"With Careto, we describe yet another sophisticated cyberespionage operation that has been going on undiscovered for more than five years," Kaspersky Lab researchers wrote in a detailed analysis published Monday. "In terms of sophisticated, we put Careto above Duqu, Gauss, RedOctober, or Icefog, making it one of the most complex APTs we observed."

The attackers relied on highly targeted spear phishing e-mails to lure targeted individuals to malicious websites. In some cases, attackers impersonated well-known websites, such as those operated by The Guardian and The Washington Post. One of the exploits recently used by the attackers targeted CVE-2012-0773, a highly critical vulnerability in Adobe's Flash Player that made it possible to bypass the sandbox security protection Google Chrome and other browsers rely on to prevent websites from executing malicious code on end-user computers.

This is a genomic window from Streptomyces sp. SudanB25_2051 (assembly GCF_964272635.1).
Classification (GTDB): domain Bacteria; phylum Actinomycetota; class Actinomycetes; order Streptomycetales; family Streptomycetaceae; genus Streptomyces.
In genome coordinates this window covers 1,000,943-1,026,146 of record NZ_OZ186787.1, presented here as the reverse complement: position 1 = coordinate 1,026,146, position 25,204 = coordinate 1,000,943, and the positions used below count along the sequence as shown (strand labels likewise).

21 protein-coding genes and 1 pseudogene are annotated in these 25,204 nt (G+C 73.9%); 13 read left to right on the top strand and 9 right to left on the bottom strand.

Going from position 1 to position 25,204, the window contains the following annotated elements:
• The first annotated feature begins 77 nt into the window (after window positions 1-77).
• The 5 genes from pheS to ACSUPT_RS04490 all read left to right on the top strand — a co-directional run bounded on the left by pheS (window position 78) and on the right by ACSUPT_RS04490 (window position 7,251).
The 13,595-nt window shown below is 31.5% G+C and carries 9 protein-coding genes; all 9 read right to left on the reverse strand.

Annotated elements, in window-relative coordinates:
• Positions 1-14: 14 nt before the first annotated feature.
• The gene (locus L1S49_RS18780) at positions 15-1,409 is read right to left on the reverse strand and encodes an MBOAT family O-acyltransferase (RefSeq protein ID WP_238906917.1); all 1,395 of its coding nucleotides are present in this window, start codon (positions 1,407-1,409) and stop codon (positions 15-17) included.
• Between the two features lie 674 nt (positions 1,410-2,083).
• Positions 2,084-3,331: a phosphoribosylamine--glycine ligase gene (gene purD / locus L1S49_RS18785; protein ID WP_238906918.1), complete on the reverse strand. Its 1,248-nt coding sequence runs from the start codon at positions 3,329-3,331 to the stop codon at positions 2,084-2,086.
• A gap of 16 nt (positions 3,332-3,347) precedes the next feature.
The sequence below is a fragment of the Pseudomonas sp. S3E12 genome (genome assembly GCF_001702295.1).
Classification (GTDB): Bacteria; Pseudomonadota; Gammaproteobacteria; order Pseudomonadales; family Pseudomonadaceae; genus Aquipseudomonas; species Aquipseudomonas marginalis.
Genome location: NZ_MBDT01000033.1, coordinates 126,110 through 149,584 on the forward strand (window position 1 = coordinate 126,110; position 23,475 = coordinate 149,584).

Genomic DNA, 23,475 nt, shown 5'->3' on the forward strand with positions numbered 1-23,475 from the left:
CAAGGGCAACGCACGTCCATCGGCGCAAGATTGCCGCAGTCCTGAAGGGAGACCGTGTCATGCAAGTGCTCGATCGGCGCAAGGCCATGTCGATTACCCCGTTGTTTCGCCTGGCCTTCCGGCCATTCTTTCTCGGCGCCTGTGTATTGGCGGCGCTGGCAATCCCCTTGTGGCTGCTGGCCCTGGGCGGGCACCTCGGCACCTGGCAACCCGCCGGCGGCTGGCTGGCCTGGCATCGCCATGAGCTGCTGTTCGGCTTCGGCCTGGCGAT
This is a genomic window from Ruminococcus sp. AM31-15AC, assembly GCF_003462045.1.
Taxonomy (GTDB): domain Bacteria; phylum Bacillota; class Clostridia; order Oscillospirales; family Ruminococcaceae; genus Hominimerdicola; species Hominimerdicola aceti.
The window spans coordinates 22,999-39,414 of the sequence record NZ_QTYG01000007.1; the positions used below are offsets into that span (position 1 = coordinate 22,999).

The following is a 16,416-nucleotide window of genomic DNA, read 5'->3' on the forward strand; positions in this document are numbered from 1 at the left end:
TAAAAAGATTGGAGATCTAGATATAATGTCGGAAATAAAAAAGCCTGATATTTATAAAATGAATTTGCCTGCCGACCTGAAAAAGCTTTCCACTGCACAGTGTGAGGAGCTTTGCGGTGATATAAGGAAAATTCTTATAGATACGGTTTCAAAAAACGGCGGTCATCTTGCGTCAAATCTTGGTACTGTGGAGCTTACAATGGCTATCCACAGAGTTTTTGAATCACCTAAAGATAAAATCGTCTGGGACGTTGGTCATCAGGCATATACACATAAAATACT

"What makes 'The Mask' special is the complexity of the toolset used by the attackers," the Kaspersky analysis stated. "This includes an extremely sophisticated malware, a rootkit, a bootkit, 32- and 64-bit Windows versions, Mac OS X and Linux versions, and possibly versions of Android and iPad/iPhone (Apple iOS)."

Kaspersky researchers first stumbled onto Mask after noticing that it exploited a vulnerability in older versions of Kaspersky antivirus products to hide itself. The vulnerability has been patched for an unspecified amount of time, but attackers were exploiting the vulnerability on machines that continued to run older versions of the Kaspersky software.